What happens after an organ transplant?
January 16, 2020
UChicago Medicine's team of transplant social workers: (from left to right) Megan Fitzpatrick, Michaela Wilkeson, Fran Hammon, Christien Demos, Nancy Russell, Laura Holzinger and Katie Dowling.
After a donor organ is found, and a successful transplant surgery is done, what happens next?
At the University of Chicago Medicine, a team of caring, problem-solving support staff springs into action. They help patients recover physically and emotionally from surgery and reach important milestones so they can return to their normal lives.
Members of the post-transplant team — including a social worker, specialized pharmacist and dietitian — work collaboratively to help make each patient’s recovery as smooth as possible. They assist with financial matters, like dealing with insurance companies and enrolling patients in programs that reduce their prescription drug costs. They also help with administrative tasks, like coordinating care with out-of-state hospitals and stacking appointments to minimize travel to the medical center. On an emotional level, they celebrate milestones with the patient and get to know their family and friends.
“There’s so much that goes into this,” said Nancy Russell, a UChicago Medicine transplant social worker. “If there’s something going wrong, or the patient needs something, it’s all hands on deck to make sure they’re supported.”
Some of the milestones a patient reaches in the weeks and months following a transplant include:
- Sitting up in a chair
- Walking a lap around their unit in the hospital
- Moving out of the intensive care unit
- Taking a shower
- Going home and sleeping in their own bed
- Eating their favorite meal
- Seeing their kids play sports
- Going back to the gym
- Having their first birthday after transplant
- Celebrating a holiday, graduation, wedding, birth of a child or some other event they weren’t sure they were going to be alive for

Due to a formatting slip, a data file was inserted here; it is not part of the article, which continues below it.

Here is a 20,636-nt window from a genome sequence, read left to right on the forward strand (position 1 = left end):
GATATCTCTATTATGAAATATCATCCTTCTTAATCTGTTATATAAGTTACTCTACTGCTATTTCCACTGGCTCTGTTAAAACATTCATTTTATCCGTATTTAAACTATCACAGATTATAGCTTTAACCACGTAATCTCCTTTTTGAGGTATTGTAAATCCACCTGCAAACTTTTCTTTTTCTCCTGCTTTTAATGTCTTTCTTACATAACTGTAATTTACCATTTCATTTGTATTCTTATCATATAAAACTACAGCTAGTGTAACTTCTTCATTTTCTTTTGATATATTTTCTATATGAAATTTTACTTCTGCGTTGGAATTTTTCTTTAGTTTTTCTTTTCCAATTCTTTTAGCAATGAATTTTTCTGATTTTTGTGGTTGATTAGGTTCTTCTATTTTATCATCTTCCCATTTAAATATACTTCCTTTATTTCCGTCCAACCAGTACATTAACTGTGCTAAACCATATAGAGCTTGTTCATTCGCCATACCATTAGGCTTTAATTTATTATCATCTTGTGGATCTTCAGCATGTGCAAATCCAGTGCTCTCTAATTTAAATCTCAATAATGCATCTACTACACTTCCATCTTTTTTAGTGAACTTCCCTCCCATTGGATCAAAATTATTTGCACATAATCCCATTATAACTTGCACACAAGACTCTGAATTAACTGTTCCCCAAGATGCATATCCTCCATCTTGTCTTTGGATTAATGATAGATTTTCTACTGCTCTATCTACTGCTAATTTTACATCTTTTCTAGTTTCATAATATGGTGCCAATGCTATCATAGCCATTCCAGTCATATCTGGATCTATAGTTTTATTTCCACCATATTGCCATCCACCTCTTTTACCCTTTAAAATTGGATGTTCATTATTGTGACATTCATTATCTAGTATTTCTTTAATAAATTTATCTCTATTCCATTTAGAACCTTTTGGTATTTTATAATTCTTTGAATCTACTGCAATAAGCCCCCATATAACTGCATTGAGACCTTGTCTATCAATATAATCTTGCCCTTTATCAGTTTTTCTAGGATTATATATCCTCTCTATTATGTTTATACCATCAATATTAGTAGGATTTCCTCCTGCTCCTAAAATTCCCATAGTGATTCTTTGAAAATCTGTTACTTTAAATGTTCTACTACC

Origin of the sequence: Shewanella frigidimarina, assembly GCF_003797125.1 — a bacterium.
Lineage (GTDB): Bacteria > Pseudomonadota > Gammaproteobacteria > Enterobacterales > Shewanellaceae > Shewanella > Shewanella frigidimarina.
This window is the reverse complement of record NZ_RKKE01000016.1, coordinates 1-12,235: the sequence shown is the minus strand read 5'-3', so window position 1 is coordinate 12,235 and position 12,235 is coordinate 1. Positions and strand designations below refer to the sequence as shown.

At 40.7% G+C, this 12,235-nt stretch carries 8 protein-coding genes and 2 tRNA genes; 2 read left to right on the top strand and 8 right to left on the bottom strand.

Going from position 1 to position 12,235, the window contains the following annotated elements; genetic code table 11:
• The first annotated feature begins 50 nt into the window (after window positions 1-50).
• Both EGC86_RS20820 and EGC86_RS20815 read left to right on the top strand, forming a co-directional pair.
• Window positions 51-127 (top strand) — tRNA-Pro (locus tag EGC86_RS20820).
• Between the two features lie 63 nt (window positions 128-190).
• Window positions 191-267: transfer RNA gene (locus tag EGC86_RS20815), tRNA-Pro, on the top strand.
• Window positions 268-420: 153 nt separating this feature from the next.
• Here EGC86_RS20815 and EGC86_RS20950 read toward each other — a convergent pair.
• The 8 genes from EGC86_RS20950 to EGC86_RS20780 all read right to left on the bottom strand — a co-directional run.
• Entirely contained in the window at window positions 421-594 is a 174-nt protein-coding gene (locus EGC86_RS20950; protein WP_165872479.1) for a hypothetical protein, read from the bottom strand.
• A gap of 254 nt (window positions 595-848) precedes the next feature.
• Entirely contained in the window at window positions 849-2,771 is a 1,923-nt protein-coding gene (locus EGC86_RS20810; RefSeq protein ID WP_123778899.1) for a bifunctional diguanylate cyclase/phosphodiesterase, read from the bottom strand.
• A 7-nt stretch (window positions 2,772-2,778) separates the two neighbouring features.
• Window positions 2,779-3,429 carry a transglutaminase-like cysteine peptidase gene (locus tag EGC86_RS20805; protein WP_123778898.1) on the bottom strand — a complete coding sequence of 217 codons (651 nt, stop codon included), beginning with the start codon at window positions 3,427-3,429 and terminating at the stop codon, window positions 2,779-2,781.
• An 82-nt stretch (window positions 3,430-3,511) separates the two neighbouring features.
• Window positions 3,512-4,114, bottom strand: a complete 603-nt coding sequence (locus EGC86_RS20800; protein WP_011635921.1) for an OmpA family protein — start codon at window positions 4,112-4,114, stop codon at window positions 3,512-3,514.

- Returning to work
It’s a challenging first year after surgery. But even after patients hit all those milestones, UChicago Medicine’s post-transplant coordinators stay connected to their patients for life. They’re on call 24/7 to troubleshoot problems, tweak diets, adjust medications, arrange tests and appointments, or help when a patient calls to say, “I’m not feeling well.”
“Patients should know there’s a big safety net of people behind them, taking care of them. They can trust us because we're here for the long run,” said JoDel Powers, MSN, RN, a post-transplant coordinator and nurse practitioner.
UChicago Medicine, home to some of the leading transplant doctors in the country, saw a rise in kidney, liver and pancreas transplants this year. The hospital performed at least 165 transplant surgeries this year. That includes many complex surgeries, such as six patients who received triple-organ transplants between December 2018 and December 2019, and transplants for a few patients who are Jehovah’s Witnesses and, for religious reasons, do not accept blood transfusions. Performing a transplant without donor blood is extremely challenging, and UChicago Medicine is one of only a few centers with expertise in the procedure.
Whether it’s a common or complicated transplant, each patient has a support staff who advocates for them.
“Transplants can give people a second lease on life, but it’s not without issues,” says post-transplant coordinator and nurse practitioner Tiana Riley, MSN, RN. “Their lives are going to be different, and it takes some adjustment.”
Their lifelong changes will include daily medication, a new diet and healthy lifestyle, frequent follow-up tests and maybe an occasional setback. That’s why having well-coordinated post-transplant care is so vital to patients.
“The post-transplant team is such an important team, because they help keep the patient and someone else’s memory alive,” said transplant social worker Laura Holzinger, recognizing the organ donors.
Transplant Support Team
Besides the doctors, University of Chicago Medicine offers transplant patients a team of support staff. Here's a rundown of each member of the support team.
The problem solver who directs issues to the appropriate team member. Provides emotional support and helps the patient navigate the health care system and pay for needed post-surgery services.
A nurse or nurse practitioner who educates patients about their upcoming evaluation and potential surgery. Monitors their pre-surgery tests, lab work, appointments and instructions.
A nurse practitioner who stays connected to patients for life, or until they move out of the area and to another hospital. Adjusts medication as needed, sees patients in clinic, monitors labs and tests, schedules appointments and orders or interprets diagnostic tests. Prepares patients for post-hospital life. Works with insurance companies to get tests approved and handles disability paperwork.
Deals with insurance approval for evaluation and potential transplant surgery.
Designs a customized dietary regimen to help prevent nutrition-related illnesses or problems.
Manages and dispenses medications. Watches for dangerous medication interactions, and adjusts medications based on test results. Works to keep patients’ drug costs low by finding medicines covered by insurance or helping patients enroll in special prescription programs.